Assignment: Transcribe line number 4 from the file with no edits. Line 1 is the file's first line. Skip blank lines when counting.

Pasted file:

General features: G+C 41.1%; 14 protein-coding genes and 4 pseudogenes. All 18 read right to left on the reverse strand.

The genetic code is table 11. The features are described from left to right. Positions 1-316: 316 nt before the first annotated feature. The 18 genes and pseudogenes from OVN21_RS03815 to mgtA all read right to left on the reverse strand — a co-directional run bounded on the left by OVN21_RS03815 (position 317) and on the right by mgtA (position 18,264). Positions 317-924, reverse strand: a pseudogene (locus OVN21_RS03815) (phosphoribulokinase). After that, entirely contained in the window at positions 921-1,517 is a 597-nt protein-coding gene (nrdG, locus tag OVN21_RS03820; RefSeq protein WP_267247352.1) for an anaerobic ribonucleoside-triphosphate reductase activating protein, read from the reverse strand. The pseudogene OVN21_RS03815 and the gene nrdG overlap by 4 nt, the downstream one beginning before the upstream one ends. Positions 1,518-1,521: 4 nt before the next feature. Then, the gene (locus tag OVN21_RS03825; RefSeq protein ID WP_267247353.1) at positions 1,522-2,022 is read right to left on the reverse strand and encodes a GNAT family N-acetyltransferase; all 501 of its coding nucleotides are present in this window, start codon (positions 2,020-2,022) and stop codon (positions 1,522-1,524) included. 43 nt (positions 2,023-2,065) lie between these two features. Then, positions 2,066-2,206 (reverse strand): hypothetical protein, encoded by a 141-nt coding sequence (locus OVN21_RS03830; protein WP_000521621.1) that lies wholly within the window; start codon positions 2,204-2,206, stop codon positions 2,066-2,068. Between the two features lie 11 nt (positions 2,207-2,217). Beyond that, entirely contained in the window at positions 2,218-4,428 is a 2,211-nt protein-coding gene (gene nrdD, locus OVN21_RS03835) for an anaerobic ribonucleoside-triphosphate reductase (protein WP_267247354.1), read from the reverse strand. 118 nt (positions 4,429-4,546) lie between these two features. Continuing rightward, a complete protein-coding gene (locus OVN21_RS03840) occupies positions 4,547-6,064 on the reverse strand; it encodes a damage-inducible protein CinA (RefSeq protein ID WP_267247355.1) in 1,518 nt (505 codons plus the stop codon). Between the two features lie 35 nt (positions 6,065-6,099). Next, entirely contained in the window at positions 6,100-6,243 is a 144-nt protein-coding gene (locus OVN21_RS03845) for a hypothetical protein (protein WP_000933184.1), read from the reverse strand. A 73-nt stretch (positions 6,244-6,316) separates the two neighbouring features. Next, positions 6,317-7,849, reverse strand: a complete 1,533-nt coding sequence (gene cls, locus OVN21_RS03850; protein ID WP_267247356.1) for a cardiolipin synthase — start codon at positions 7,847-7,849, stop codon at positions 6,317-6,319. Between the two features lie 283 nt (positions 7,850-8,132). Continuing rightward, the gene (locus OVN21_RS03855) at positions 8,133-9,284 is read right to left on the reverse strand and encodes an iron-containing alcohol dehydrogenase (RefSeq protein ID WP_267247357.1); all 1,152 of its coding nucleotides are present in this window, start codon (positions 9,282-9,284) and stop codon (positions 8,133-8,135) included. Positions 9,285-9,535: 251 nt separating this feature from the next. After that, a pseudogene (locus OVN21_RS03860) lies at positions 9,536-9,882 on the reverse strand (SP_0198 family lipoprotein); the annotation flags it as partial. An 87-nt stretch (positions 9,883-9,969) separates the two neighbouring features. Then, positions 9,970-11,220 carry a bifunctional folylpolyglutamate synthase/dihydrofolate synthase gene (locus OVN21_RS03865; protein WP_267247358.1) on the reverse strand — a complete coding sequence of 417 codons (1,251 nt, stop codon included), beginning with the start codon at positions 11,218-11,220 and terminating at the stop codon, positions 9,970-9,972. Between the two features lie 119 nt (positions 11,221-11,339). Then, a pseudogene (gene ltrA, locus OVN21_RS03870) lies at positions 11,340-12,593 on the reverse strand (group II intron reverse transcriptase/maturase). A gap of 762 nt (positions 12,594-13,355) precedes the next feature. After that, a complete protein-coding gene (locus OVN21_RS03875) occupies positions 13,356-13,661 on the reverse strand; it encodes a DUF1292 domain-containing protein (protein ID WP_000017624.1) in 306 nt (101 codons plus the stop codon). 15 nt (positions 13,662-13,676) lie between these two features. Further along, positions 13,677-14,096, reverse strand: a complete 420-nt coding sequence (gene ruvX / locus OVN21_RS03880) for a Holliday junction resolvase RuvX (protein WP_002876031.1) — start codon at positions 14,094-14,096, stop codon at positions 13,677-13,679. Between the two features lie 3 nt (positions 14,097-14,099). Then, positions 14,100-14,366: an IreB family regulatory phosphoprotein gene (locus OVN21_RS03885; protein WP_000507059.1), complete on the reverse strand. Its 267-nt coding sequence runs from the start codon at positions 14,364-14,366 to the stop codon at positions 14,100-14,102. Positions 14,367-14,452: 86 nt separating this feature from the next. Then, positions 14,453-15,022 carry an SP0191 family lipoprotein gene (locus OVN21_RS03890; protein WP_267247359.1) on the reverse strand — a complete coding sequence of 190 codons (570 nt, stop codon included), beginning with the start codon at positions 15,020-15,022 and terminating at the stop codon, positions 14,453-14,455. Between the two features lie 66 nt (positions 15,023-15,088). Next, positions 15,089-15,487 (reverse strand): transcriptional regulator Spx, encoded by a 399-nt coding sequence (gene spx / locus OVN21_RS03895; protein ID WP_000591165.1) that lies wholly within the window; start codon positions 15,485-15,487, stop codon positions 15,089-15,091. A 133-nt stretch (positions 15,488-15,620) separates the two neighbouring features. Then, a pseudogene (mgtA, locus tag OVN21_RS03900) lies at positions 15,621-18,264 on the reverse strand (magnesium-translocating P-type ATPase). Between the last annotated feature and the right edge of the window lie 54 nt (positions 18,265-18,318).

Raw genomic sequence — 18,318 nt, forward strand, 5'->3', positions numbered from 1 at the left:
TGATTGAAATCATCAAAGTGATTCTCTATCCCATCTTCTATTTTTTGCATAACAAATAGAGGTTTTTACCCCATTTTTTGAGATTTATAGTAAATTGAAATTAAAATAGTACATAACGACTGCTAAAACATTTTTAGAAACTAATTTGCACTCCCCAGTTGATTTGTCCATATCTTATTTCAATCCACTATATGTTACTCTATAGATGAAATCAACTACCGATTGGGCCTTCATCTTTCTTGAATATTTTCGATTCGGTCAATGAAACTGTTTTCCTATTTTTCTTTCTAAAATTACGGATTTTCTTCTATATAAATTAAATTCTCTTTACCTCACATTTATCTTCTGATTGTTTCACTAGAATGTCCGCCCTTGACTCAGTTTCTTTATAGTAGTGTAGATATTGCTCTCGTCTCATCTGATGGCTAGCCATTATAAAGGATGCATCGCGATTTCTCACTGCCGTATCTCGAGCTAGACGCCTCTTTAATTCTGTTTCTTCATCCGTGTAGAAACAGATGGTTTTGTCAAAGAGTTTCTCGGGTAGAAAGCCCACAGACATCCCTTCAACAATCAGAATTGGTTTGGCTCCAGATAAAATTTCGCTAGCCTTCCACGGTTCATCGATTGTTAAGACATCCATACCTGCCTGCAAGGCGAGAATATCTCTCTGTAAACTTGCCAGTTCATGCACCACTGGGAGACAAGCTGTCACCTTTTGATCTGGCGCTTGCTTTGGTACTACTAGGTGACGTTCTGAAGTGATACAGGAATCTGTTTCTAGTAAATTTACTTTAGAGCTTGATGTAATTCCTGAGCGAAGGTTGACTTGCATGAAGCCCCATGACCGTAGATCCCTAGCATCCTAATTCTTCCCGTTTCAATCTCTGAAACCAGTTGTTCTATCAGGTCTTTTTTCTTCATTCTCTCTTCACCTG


TGATTGAAATCATCAAAGTGATTCTCTATCCCATCTTCTATTTTTTGCATAACAAATAGAGGTTTTTACCCCATTTTTTGAGATTTATAGTAAATTGAAATTAAAATAGTACATAACGACTGCTAAAACATTTTTAGAAACTAATTTGCACTCCCCAGTTGATTTGTCCATATCTTATTTCAATCCACTATATGTTACTCTATAGATGAAATCAACTACCGATTGGGCCTTCATCTTTCTTGAATATTTTCGATTCGGTCAATGAAACTGTTTTCCTATTTTTCTTTCTAAAATTACGGATTTTCTTCTATATAAATTAAATTCTCTTTACCTCACATTTATCTTCTGATTGTTTCACTAGAATGTCCGCCCTTGACTCAGTTTCTTTATAGTAGTGTAGATATTGCTCTCGTCTCATCTGATGGCTAGCCATTATAAAGGATGCATCGCGATTTCTCACTGCCGTATCTCGAGCTAGACGCCTCTTTAATTCTGTTTCTTCATCCGTGTAGAAACAGATGGTTTTGTCAAAGAGTTTCTCGGGTAGAAAGCCCACAGACATCCCTTCAACAATCAGAATTGGTTTGGCTCCAGATAAAATTTCGCTAGCCTTCCACGGTTCATCGATTGTTAAGACATCCATACCTGCCTGCAAGGCGAGAATATCTCTCTGTAAACTTGCCAGTTCATGCACCACTGGGAGACAAGCTGTCACCTTTTGATCTGGCGCTTGCTTTGGTACTACTAGGTGACGTTCTGAAGTGATACAGGAATCTGTTTCTAGTAAATTTACTTTAGAGCTTGATGTAATTCCTGAGCGAAGGTTGACTTGCATGAAGCCCCATGACCGTAGATCCCTAGCATCCTAATTCTTCCCGTTTCAATCTCTGAAACCAGTTGTTCTATCAGGTCTTTTTTCTTCATTCTCTCTTCACCTG